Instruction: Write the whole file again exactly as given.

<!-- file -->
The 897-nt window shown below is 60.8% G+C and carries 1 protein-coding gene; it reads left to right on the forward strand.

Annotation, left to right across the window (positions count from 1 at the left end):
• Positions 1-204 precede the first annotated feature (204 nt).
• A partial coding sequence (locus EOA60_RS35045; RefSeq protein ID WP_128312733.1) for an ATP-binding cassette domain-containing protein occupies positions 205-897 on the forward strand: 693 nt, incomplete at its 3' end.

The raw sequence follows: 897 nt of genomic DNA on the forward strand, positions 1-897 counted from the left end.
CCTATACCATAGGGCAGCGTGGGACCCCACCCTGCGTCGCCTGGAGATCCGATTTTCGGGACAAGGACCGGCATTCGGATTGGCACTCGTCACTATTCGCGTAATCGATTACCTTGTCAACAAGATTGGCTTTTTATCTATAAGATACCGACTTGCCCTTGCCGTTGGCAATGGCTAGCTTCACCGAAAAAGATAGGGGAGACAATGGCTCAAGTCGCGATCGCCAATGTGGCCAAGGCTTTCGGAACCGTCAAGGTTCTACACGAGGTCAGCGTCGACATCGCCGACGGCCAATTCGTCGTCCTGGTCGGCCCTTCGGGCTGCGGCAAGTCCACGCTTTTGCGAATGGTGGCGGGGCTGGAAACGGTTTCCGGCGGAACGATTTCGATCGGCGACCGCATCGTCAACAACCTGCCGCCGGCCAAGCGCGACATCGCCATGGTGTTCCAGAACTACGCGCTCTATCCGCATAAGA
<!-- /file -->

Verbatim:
The 897-nt window shown below is 60.8% G+C and carries 1 protein-coding gene; it reads left to right on the forward strand.

Annotation, left to right across the window (positions count from 1 at the left end):
• Positions 1-204 precede the first annotated feature (204 nt).
• A partial coding sequence (locus EOA60_RS35045; RefSeq protein ID WP_128312733.1) for an ATP-binding cassette domain-containing protein occupies positions 205-897 on the forward strand: 693 nt, incomplete at its 3' end.

The raw sequence follows: 897 nt of genomic DNA on the forward strand, positions 1-897 counted from the left end.
CCTATACCATAGGGCAGCGTGGGACCCCACCCTGCGTCGCCTGGAGATCCGATTTTCGGGACAAGGACCGGCATTCGGATTGGCACTCGTCACTATTCGCGTAATCGATTACCTTGTCAACAAGATTGGCTTTTTATCTATAAGATACCGACTTGCCCTTGCCGTTGGCAATGGCTAGCTTCACCGAAAAAGATAGGGGAGACAATGGCTCAAGTCGCGATCGCCAATGTGGCCAAGGCTTTCGGAACCGTCAAGGTTCTACACGAGGTCAGCGTCGACATCGCCGACGGCCAATTCGTCGTCCTGGTCGGCCCTTCGGGCTGCGGCAAGTCCACGCTTTTGCGAATGGTGGCGGGGCTGGAAACGGTTTCCGGCGGAACGATTTCGATCGGCGACCGCATCGTCAACAACCTGCCGCCGGCCAAGCGCGACATCGCCATGGTGTTCCAGAACTACGCGCTCTATCCGCATAAGA